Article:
2 Aircraft Production Technology 3+1* -- 3
3 Control Systems 3+1* -- 3
4 Electrical and Electronics Engineering 3+1* -- 3
5 IC Engines & Gas Turbines 3+1* -- 3
6 Aircraft Engineering Drawing 3+1* -- 2
7 Electrical and Electronics Engineering Lab -- 3 2
8 Aircraft Production Lab -- 3 2
Total Credits 21
III Year I SEMESTER

S. No. Subject T P Credits


1 Flight Mechanics-I 3+1* -- 3
2 Aerodynamics II 3+1* -- 3
3 Aerospace Vehicle Structures I 3+1* -- 3

om
4 Aerospace Propulsion I 3+1* -- 3
5 CAD/CAM 3+1* -- 3
6 Introduction to Space Technology 3+1* -- 3
7 CAD/CAM Lab -- 3 2
8 Aerodynamics and Propulsion Lab -- 3 2
9 IPR & Patents -- 3 2
Total Credits 24

k.c
III Year II SEMESTER

S. No. Subject T P Credits


1 Flight Mechanics-II 3+1* -- 3
2 Aerospace Vehicle Structures II 3+1* -- 3
3 Aerospace Propulsion II 3+1* -- 3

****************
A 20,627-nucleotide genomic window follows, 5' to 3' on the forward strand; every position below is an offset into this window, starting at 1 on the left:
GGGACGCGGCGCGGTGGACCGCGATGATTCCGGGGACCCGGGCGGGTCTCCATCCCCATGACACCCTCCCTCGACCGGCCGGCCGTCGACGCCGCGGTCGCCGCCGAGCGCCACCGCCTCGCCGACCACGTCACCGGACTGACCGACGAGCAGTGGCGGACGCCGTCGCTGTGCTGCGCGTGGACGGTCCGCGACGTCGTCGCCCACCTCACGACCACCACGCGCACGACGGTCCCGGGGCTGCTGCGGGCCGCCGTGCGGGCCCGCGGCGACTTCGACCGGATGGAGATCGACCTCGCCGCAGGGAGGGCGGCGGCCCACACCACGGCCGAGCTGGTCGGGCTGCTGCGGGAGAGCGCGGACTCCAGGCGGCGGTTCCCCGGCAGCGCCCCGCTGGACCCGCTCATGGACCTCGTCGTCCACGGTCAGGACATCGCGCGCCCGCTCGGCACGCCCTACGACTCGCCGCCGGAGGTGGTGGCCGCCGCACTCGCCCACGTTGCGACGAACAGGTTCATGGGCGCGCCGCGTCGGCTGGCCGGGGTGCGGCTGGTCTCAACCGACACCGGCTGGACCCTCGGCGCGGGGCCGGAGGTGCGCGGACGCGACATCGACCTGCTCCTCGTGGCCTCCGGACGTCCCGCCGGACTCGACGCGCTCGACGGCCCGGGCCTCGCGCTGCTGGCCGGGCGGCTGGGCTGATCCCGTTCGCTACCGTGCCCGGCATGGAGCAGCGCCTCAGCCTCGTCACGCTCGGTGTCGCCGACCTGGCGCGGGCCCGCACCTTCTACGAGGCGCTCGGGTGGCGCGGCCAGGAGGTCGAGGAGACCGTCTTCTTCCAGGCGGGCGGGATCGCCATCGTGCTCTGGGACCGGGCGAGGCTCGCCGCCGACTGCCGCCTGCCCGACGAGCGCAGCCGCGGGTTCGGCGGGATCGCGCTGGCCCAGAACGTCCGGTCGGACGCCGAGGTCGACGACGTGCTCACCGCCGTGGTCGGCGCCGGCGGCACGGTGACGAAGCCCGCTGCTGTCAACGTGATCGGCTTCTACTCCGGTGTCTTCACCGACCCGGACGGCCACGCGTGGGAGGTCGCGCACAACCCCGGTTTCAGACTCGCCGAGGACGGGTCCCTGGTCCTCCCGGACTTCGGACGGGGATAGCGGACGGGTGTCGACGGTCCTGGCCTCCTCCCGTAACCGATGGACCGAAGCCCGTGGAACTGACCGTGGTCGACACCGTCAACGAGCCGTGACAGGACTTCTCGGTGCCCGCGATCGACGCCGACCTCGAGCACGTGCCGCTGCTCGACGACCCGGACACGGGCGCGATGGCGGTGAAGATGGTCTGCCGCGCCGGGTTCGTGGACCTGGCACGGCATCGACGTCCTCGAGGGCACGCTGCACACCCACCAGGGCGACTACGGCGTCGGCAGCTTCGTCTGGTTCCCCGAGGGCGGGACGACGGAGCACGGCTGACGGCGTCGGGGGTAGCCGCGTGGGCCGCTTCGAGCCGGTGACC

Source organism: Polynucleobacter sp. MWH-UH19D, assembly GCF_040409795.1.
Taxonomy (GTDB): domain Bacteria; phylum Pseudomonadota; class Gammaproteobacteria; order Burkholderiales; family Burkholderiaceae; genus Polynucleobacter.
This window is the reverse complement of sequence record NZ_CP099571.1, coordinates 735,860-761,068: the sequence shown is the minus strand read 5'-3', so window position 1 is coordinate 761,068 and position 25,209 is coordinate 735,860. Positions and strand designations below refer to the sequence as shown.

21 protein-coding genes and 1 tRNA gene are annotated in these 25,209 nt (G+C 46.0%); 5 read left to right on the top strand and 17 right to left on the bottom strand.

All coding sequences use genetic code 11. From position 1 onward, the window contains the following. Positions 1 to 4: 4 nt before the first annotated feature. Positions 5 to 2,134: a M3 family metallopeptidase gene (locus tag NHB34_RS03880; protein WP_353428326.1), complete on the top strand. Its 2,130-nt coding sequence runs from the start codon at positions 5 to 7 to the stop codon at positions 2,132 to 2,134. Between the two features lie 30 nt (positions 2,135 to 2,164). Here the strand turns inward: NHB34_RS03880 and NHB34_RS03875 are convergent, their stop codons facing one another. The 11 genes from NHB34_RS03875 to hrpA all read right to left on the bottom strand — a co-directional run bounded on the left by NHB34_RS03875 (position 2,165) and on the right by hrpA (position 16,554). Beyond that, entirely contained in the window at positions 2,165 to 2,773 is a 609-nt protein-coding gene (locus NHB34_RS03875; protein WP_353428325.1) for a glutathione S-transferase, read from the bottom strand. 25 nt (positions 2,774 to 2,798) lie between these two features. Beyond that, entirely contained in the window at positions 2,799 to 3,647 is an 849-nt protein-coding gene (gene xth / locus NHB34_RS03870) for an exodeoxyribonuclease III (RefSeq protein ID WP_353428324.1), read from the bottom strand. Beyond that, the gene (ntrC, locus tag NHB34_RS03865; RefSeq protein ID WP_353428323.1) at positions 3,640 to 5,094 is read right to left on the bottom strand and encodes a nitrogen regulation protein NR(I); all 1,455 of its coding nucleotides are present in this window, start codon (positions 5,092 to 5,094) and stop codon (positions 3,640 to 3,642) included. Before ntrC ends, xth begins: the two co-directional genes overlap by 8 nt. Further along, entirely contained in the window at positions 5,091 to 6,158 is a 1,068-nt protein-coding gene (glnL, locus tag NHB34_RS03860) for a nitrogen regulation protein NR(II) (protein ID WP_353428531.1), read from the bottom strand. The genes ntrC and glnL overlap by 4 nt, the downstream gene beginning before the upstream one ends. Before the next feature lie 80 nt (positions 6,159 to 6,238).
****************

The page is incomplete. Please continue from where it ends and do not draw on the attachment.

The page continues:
4 Flight Vehicle Design 3+1* -- 3
5
6
7
8
System Modeling And Simulation
Departmental Elective-I
Aerospace Structures Lab
Flight Vehicle Design Lab
Total Credits
oo
3+1*
3+1*
--
--
--
--
3
3
3
3
2
2
22
ub
jnt
w.
ww
IV Year I SEMESTER

S. No. Subject T P Credits


1 Vibrations and Structural Dynamics 3+1* -- 3
2 Computational Fluid Dynamics 3+1* -- 3

om
3 Avionics 3+1* -- 3
4 Finite Element Methods 3+1* -- 3
5 Open Elective 3+1* -- 3
6 Departmental Elective-II 3+1* -- 3
7 Computational Structural and Aerodynamics Lab -- 3 2
8 Structural Analysis and Detailed Design Lab -- 3 2
Total Credits 22

k.c
IV Year II SEMESTER

S. No. Subject T P Credits


1 Aircraft Systems and Instrumentation 3+1* -- 3
2 Structural Analysis and Detailed Design 3+1* -- 3
3 Departmental Elective-III 3+1* -- 3
4 Departmental Elective-IV 3+1* -- 3
5

OPEN ELECTIVE:
Project